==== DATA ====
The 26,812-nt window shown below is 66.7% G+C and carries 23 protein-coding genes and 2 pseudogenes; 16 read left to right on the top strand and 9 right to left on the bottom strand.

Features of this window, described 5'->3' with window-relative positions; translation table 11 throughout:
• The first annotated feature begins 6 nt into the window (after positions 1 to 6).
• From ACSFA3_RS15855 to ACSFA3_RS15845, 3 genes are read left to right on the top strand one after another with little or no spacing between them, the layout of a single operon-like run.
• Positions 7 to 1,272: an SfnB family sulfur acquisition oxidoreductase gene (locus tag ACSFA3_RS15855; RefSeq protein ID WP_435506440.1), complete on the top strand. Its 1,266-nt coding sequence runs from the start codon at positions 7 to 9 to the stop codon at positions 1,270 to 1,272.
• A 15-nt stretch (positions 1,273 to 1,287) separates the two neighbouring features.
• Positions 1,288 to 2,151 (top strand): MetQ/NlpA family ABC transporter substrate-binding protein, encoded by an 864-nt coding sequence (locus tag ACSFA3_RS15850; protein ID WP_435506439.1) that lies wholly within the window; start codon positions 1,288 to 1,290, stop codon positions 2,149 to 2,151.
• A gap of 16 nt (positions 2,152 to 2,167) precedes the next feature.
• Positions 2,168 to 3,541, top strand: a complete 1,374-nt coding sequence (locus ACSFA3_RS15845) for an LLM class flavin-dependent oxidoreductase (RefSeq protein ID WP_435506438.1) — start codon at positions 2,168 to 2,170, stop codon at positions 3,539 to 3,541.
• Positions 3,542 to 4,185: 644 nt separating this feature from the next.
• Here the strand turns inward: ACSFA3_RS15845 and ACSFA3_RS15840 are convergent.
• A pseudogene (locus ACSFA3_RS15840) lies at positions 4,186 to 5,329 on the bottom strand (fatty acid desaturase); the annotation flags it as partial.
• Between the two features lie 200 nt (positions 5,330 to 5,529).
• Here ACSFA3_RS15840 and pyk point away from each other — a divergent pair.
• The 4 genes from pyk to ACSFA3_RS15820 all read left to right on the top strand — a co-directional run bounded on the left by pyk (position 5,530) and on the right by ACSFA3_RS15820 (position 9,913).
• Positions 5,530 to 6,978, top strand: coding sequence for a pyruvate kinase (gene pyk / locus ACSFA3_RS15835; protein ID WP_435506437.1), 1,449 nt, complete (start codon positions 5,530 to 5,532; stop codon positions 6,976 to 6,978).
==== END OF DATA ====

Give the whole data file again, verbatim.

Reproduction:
The 26,812-nt window shown below is 66.7% G+C and carries 23 protein-coding genes and 2 pseudogenes; 16 read left to right on the top strand and 9 right to left on the bottom strand.

Features of this window, described 5'->3' with window-relative positions; translation table 11 throughout:
• The first annotated feature begins 6 nt into the window (after positions 1 to 6).
• From ACSFA3_RS15855 to ACSFA3_RS15845, 3 genes are read left to right on the top strand one after another with little or no spacing between them, the layout of a single operon-like run.
• Positions 7 to 1,272: an SfnB family sulfur acquisition oxidoreductase gene (locus tag ACSFA3_RS15855; RefSeq protein ID WP_435506440.1), complete on the top strand. Its 1,266-nt coding sequence runs from the start codon at positions 7 to 9 to the stop codon at positions 1,270 to 1,272.
• A 15-nt stretch (positions 1,273 to 1,287) separates the two neighbouring features.
• Positions 1,288 to 2,151 (top strand): MetQ/NlpA family ABC transporter substrate-binding protein, encoded by an 864-nt coding sequence (locus tag ACSFA3_RS15850; protein ID WP_435506439.1) that lies wholly within the window; start codon positions 1,288 to 1,290, stop codon positions 2,149 to 2,151.
• A gap of 16 nt (positions 2,152 to 2,167) precedes the next feature.
• Positions 2,168 to 3,541, top strand: a complete 1,374-nt coding sequence (locus ACSFA3_RS15845) for an LLM class flavin-dependent oxidoreductase (RefSeq protein ID WP_435506438.1) — start codon at positions 2,168 to 2,170, stop codon at positions 3,539 to 3,541.
• Positions 3,542 to 4,185: 644 nt separating this feature from the next.
• Here the strand turns inward: ACSFA3_RS15845 and ACSFA3_RS15840 are convergent.
• A pseudogene (locus ACSFA3_RS15840) lies at positions 4,186 to 5,329 on the bottom strand (fatty acid desaturase); the annotation flags it as partial.
• Between the two features lie 200 nt (positions 5,330 to 5,529).
• Here ACSFA3_RS15840 and pyk point away from each other — a divergent pair.
• The 4 genes from pyk to ACSFA3_RS15820 all read left to right on the top strand — a co-directional run bounded on the left by pyk (position 5,530) and on the right by ACSFA3_RS15820 (position 9,913).
• Positions 5,530 to 6,978, top strand: coding sequence for a pyruvate kinase (gene pyk / locus ACSFA3_RS15835; protein ID WP_435506437.1), 1,449 nt, complete (start codon positions 5,530 to 5,532; stop codon positions 6,976 to 6,978).